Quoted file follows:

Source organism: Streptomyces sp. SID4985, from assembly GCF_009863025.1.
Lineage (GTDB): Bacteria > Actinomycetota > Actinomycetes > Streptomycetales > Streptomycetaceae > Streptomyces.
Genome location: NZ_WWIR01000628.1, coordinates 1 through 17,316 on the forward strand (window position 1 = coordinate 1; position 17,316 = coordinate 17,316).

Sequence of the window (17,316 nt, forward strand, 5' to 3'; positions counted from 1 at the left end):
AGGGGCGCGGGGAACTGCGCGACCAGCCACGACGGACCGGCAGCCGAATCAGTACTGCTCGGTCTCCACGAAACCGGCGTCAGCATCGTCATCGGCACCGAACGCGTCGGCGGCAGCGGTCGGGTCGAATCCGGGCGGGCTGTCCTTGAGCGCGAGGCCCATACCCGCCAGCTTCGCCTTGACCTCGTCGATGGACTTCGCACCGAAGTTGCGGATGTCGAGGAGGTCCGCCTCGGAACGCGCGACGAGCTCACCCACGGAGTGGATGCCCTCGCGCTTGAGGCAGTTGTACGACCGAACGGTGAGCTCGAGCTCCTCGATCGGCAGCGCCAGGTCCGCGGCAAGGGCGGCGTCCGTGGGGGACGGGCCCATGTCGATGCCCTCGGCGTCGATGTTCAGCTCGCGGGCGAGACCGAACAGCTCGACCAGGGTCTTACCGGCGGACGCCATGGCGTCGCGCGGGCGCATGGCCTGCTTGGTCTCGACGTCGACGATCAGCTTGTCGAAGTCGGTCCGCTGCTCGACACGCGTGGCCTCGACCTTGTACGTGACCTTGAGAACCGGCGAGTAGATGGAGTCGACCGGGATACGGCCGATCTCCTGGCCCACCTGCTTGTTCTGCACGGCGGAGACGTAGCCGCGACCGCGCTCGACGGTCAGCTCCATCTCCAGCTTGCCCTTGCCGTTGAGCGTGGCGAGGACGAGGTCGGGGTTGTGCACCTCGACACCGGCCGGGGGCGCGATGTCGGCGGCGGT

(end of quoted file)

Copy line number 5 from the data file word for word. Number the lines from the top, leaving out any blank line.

AGGGGCGCGGGGAACTGCGCGACCAGCCACGACGGACCGGCAGCCGAATCAGTACTGCTCGGTCTCCACGAAACCGGCGTCAGCATCGTCATCGGCACCGAACGCGTCGGCGGCAGCGGTCGGGTCGAATCCGGGCGGGCTGTCCTTGAGCGCGAGGCCCATACCCGCCAGCTTCGCCTTGACCTCGTCGATGGACTTCGCACCGAAGTTGCGGATGTCGAGGAGGTCCGCCTCGGAACGCGCGACGAGCTCACCCACGGAGTGGATGCCCTCGCGCTTGAGGCAGTTGTACGACCGAACGGTGAGCTCGAGCTCCTCGATCGGCAGCGCCAGGTCCGCGGCAAGGGCGGCGTCCGTGGGGGACGGGCCCATGTCGATGCCCTCGGCGTCGATGTTCAGCTCGCGGGCGAGACCGAACAGCTCGACCAGGGTCTTACCGGCGGACGCCATGGCGTCGCGCGGGCGCATGGCCTGCTTGGTCTCGACGTCGACGATCAGCTTGTCGAAGTCGGTCCGCTGCTCGACACGCGTGGCCTCGACCTTGTACGTGACCTTGAGAACCGGCGAGTAGATGGAGTCGACCGGGATACGGCCGATCTCCTGGCCCACCTGCTTGTTCTGCACGGCGGAGACGTAGCCGCGACCGCGCTCGACGGTCAGCTCCATCTCCAGCTTGCCCTTGCCGTTGAGCGTGGCGAGGACGAGGTCGGGGTTGTGCACCTCGACACCGGCCGGGGGCGCGATGTCGGCGGCGGT